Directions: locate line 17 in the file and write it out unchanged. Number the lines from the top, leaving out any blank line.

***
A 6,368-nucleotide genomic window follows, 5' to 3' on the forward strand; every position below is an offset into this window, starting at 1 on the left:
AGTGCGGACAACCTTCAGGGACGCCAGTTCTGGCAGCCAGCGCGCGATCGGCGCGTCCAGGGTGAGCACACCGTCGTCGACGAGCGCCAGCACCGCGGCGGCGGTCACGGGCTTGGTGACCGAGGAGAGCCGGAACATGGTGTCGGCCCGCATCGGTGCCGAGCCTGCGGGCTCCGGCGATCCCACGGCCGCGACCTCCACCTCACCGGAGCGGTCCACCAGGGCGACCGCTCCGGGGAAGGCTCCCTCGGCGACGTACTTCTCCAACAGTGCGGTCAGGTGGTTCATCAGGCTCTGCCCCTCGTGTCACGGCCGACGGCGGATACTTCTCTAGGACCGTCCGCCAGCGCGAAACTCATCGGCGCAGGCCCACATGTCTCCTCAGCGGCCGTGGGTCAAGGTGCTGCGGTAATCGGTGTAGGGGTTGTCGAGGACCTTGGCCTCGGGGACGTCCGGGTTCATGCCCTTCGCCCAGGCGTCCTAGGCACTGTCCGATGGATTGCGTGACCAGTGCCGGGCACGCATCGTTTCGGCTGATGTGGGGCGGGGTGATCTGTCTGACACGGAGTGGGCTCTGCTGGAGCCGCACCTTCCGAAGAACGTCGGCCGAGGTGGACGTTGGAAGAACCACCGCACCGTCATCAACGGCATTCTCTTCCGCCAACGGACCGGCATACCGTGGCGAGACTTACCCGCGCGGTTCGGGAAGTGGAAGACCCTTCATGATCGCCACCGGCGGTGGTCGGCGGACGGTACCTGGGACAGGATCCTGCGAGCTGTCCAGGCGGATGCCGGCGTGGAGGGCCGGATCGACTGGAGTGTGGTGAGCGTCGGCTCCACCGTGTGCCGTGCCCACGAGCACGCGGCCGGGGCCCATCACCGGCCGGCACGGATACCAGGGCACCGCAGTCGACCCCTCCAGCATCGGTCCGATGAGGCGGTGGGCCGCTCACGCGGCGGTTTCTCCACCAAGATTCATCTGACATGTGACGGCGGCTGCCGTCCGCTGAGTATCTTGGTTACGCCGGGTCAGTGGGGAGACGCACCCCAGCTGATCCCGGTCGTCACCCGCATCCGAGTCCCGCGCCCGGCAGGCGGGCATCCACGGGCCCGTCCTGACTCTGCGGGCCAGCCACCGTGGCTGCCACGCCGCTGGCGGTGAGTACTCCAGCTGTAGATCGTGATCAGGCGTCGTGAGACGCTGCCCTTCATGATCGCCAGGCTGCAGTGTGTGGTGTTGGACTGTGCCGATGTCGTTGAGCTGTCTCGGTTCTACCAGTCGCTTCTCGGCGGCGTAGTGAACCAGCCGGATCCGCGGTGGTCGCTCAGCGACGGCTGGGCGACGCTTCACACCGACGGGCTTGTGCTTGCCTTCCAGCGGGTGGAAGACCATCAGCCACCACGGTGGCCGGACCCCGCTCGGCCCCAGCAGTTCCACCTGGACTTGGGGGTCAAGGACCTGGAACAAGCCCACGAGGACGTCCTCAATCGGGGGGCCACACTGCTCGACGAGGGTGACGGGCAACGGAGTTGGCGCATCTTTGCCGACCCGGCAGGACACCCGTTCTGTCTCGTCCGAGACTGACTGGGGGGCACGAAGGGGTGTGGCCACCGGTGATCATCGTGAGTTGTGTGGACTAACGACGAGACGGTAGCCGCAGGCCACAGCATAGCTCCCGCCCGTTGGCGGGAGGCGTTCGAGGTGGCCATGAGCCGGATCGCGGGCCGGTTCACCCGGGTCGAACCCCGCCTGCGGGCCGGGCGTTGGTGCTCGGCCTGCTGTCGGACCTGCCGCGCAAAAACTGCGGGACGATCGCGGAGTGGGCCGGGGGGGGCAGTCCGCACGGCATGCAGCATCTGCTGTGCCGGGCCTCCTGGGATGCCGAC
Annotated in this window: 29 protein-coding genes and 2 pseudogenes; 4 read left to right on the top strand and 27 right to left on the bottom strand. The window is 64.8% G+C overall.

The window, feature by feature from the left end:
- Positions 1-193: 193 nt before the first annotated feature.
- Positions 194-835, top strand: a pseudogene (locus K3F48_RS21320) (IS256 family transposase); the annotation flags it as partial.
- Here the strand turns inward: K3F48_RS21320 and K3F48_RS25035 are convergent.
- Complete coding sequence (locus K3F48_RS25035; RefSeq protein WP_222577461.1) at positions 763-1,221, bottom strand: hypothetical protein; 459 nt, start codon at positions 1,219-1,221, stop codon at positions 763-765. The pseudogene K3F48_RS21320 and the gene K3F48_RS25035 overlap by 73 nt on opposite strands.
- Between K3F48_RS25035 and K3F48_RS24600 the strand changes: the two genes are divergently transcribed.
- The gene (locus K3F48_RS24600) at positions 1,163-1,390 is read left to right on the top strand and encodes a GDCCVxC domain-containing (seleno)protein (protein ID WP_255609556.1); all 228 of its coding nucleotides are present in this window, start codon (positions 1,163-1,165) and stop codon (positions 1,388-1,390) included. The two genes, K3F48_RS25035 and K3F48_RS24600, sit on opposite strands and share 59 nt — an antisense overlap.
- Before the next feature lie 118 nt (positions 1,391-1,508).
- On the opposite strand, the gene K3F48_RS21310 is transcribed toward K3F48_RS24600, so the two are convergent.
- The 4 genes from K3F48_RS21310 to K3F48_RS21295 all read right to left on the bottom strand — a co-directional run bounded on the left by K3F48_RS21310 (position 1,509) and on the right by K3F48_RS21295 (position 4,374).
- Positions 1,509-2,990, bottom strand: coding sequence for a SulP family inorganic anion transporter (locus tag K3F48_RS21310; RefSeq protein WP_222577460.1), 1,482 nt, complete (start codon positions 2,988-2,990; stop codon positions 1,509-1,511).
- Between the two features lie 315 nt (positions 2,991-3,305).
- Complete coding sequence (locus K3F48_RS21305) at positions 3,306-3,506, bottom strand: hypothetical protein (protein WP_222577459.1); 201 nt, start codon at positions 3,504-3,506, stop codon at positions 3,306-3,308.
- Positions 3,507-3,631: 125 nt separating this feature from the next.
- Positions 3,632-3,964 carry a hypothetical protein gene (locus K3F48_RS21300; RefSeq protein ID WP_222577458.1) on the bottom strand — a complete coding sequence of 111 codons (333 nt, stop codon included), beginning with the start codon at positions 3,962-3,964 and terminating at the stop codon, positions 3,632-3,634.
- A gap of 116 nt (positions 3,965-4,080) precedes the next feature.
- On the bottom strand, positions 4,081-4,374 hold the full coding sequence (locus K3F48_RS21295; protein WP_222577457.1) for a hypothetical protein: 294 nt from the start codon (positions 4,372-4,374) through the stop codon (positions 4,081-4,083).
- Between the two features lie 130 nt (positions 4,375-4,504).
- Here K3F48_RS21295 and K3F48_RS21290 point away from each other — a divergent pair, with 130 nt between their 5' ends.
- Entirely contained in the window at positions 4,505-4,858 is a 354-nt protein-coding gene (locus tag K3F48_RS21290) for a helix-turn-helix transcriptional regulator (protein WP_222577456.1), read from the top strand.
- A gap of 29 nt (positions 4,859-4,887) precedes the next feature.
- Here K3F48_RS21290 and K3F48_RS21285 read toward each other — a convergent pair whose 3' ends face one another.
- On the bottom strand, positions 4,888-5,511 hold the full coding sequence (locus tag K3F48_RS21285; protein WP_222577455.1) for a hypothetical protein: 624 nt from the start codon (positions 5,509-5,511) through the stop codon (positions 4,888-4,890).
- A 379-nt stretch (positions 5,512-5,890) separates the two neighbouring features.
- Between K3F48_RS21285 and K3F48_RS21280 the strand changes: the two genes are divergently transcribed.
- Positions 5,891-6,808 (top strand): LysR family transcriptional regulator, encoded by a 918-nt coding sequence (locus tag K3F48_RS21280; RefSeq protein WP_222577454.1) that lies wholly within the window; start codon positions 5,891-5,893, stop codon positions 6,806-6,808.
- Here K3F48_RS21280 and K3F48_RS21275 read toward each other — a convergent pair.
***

- Positions 3,507-3,631: 125 nt separating this feature from the next.